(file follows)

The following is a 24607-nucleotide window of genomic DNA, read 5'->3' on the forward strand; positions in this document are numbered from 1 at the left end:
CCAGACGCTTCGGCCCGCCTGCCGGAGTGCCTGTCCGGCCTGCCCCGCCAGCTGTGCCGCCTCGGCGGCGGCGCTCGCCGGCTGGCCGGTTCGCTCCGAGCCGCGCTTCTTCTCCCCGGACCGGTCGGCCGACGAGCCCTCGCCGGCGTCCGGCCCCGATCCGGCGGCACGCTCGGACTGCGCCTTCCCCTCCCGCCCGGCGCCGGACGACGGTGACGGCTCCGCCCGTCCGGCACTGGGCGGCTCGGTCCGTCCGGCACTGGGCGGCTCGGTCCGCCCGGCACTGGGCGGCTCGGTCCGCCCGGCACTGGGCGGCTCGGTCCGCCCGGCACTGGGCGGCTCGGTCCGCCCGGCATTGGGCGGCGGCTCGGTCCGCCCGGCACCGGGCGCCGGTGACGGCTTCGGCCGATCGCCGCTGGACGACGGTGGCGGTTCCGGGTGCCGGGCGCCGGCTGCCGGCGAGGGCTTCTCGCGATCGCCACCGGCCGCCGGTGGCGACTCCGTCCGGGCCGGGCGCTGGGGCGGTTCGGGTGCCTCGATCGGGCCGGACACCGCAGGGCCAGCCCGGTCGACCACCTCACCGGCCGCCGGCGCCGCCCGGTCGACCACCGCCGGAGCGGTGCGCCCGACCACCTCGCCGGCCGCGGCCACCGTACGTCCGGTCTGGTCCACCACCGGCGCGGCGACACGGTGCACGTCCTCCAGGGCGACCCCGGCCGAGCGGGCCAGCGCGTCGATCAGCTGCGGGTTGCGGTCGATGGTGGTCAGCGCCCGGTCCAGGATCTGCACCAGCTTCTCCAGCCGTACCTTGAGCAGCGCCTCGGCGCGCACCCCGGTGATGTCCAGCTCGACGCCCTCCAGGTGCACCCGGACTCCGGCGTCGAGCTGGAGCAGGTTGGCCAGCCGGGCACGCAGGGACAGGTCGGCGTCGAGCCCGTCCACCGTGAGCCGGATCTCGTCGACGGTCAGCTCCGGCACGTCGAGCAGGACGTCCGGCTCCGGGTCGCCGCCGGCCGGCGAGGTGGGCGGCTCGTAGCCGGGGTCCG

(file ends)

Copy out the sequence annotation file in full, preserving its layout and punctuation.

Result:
The following is a 24607-nucleotide window of genomic DNA, read 5'->3' on the forward strand; positions in this document are numbered from 1 at the left end:
CCAGACGCTTCGGCCCGCCTGCCGGAGTGCCTGTCCGGCCTGCCCCGCCAGCTGTGCCGCCTCGGCGGCGGCGCTCGCCGGCTGGCCGGTTCGCTCCGAGCCGCGCTTCTTCTCCCCGGACCGGTCGGCCGACGAGCCCTCGCCGGCGTCCGGCCCCGATCCGGCGGCACGCTCGGACTGCGCCTTCCCCTCCCGCCCGGCGCCGGACGACGGTGACGGCTCCGCCCGTCCGGCACTGGGCGGCTCGGTCCGTCCGGCACTGGGCGGCTCGGTCCGCCCGGCACTGGGCGGCTCGGTCCGCCCGGCACTGGGCGGCTCGGTCCGCCCGGCACTGGGCGGCTCGGTCCGCCCGGCATTGGGCGGCGGCTCGGTCCGCCCGGCACCGGGCGCCGGTGACGGCTTCGGCCGATCGCCGCTGGACGACGGTGGCGGTTCCGGGTGCCGGGCGCCGGCTGCCGGCGAGGGCTTCTCGCGATCGCCACCGGCCGCCGGTGGCGACTCCGTCCGGGCCGGGCGCTGGGGCGGTTCGGGTGCCTCGATCGGGCCGGACACCGCAGGGCCAGCCCGGTCGACCACCTCACCGGCCGCCGGCGCCGCCCGGTCGACCACCGCCGGAGCGGTGCGCCCGACCACCTCGCCGGCCGCGGCCACCGTACGTCCGGTCTGGTCCACCACCGGCGCGGCGACACGGTGCACGTCCTCCAGGGCGACCCCGGCCGAGCGGGCCAGCGCGTCGATCAGCTGCGGGTTGCGGTCGATGGTGGTCAGCGCCCGGTCCAGGATCTGCACCAGCTTCTCCAGCCGTACCTTGAGCAGCGCCTCGGCGCGCACCCCGGTGATGTCCAGCTCGACGCCCTCCAGGTGCACCCGGACTCCGGCGTCGAGCTGGAGCAGGTTGGCCAGCCGGGCACGCAGGGACAGGTCGGCGTCGAGCCCGTCCACCGTGAGCCGGATCTCGTCGACGGTCAGCTCCGGCACGTCGAGCAGGACGTCCGGCTCCGGGTCGCCGCCGGCCGGCGAGGTGGGCGGCTCGTAGCCGGGGTCCG